The Child Care and Development Fund also provides financial assistance to single parents. Each state facilitates individuals childcare services and funding programs. Veterans and active military personnel can receive branch-specific support from Child Care Aware of America. Single parents should also research opportunities available through their college, local Head Start Centers, and the federal Office of Child Care.
Single parents benefit from tax incentives and breaks. They can file for head of household, thereby paying less in taxes and accessing a larger standard deduction. According to the Internal Revenue Service, the deduction amounted to $9,350 in 2017. To qualify as head of household, applicants must be unmarried on the last day of the year. They must provide more than half of their household finances, and their dependent children must stay with them for more than 50% of the year. Single parents from low- or moderate-income families can apply for the earned income tax credit, a refundable amount based on salary and number of children.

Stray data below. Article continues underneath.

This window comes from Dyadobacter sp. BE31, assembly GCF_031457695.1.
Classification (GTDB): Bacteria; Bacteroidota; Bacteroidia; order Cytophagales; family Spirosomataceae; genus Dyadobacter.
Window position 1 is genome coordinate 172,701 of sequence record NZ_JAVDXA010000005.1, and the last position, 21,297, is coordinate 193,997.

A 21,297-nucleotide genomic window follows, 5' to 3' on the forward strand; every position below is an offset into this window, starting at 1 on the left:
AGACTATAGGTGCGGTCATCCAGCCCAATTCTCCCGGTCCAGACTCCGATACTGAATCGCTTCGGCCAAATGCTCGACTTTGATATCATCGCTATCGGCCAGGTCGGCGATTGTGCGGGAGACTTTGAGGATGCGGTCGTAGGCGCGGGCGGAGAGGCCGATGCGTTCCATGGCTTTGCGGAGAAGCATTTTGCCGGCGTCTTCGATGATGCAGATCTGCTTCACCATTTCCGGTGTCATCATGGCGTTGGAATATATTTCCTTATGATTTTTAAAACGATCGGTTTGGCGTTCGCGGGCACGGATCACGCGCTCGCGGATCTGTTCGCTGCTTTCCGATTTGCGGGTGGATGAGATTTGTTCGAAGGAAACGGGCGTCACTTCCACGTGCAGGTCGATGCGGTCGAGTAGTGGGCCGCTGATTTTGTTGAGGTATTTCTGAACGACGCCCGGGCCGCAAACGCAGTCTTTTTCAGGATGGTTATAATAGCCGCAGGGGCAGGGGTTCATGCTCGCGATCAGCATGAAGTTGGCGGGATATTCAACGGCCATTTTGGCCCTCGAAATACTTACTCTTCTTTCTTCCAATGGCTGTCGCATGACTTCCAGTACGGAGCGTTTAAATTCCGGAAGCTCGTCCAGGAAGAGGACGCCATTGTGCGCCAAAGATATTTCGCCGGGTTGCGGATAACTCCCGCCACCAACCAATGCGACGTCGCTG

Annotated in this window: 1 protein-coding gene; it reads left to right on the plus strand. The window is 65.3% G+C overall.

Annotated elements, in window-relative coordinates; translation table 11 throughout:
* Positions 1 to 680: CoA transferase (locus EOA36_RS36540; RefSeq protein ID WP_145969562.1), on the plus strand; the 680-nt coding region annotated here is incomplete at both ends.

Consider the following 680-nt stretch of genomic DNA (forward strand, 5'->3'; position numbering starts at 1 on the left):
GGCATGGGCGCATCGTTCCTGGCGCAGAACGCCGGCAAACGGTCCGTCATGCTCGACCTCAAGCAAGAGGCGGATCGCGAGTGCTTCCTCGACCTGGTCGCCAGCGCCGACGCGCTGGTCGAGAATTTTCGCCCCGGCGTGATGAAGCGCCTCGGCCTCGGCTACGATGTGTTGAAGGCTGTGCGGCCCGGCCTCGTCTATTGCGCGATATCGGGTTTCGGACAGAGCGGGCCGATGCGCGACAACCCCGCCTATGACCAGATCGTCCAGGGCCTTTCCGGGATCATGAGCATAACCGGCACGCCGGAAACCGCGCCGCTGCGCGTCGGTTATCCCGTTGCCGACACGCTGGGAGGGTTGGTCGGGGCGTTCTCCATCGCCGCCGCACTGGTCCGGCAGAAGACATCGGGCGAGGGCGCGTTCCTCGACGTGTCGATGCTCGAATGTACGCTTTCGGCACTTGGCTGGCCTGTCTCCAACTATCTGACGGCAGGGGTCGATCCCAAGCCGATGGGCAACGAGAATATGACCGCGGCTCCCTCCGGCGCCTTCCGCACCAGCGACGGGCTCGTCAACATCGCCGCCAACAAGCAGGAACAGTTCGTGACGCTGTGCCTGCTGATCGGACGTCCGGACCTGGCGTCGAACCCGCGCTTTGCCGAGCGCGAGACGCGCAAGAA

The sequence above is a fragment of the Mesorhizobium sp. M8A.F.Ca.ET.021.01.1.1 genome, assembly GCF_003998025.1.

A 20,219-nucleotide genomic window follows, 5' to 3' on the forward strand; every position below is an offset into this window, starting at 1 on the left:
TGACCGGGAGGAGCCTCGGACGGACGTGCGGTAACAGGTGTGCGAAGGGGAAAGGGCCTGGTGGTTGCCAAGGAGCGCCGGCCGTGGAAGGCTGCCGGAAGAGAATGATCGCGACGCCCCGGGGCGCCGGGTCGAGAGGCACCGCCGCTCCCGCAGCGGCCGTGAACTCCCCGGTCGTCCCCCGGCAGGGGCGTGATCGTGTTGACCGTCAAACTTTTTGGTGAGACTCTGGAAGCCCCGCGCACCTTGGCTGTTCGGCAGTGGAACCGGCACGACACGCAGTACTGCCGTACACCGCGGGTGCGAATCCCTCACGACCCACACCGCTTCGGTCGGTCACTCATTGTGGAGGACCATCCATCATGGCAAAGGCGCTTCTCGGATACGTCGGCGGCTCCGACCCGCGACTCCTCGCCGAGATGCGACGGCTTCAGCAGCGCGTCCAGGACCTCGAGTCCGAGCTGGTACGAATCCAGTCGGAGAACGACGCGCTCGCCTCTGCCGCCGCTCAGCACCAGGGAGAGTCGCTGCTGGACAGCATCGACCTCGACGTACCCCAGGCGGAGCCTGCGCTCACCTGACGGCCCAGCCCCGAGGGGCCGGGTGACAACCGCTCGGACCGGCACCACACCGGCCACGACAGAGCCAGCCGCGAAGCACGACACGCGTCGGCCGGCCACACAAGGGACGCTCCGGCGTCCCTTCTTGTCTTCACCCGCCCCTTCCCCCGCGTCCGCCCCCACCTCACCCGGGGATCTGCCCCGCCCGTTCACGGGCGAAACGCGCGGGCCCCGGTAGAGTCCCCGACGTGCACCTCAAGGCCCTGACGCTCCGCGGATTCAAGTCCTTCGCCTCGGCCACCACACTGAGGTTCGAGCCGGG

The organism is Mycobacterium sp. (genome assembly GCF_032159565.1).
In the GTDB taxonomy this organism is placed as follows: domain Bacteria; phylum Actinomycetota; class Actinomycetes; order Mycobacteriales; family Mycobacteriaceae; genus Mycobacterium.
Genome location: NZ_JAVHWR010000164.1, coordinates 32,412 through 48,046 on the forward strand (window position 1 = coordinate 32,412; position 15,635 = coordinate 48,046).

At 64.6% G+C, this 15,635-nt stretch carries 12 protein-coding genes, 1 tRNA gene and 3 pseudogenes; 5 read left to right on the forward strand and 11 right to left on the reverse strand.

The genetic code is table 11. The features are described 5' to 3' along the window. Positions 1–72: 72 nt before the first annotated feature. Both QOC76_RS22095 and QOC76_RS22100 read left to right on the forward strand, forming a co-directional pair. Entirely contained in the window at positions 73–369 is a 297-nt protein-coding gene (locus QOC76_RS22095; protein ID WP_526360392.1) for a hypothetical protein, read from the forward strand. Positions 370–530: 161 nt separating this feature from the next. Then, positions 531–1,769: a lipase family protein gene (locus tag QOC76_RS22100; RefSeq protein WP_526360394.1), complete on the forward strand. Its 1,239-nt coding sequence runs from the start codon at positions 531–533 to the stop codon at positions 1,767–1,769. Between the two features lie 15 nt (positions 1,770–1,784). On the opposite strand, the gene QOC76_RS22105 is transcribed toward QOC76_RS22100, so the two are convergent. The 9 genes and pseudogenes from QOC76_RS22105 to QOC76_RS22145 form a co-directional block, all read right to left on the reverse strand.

The federal government allows single parents to claim additional tax credits and exemptions. Single parents who are the head of their household can apply for the dependent exemption, enabling them to benefit from a certain amount of untaxed income for each child in their home. However, only one parent may claim a child as a dependent; when two parents share equal custody, they must decide who can file for the dependent exemption. Furthermore, single parents who earn less than $75,000 per year may file for the child tax credit, which provides $1,000 for each underaged dependent. If this credit exceeds the amount of taxes a single parent owes, they may receive a refund in the form of an additional child tax credit.
Single parents can deduct 35% of approved childcare costs through the child and dependent care credit. To access this benefit, single parents must earn an income and enroll full time in a certificate or degree program. The child must be 12 or younger, and the care provider cannot be the applicant's dependent or the child's other parent. Single parents must deduct employer contributions from total childcare costs.